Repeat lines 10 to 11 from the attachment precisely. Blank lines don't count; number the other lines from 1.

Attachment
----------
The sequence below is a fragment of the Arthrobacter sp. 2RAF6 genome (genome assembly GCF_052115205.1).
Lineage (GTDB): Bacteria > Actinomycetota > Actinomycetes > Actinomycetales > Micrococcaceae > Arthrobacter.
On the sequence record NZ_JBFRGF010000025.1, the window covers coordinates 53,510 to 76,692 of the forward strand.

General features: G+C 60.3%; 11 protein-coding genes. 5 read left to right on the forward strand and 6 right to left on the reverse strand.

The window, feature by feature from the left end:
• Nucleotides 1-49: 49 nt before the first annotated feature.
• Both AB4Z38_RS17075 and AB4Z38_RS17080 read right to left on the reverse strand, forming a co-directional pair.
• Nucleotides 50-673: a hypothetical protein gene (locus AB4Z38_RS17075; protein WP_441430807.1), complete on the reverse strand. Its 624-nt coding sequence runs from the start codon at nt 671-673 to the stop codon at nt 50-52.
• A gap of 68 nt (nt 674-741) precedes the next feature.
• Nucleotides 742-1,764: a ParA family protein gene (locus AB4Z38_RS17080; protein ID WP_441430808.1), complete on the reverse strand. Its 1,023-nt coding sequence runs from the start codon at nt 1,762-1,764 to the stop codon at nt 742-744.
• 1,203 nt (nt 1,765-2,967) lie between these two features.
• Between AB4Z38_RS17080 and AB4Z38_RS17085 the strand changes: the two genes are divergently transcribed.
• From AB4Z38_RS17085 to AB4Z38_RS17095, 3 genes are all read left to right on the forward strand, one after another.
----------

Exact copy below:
• Nucleotides 742-1,764: a ParA family protein gene (locus AB4Z38_RS17080; protein ID WP_441430808.1), complete on the reverse strand. Its 1,023-nt coding sequence runs from the start codon at nt 1,762-1,764 to the stop codon at nt 742-744.
• 1,203 nt (nt 1,765-2,967) lie between these two features.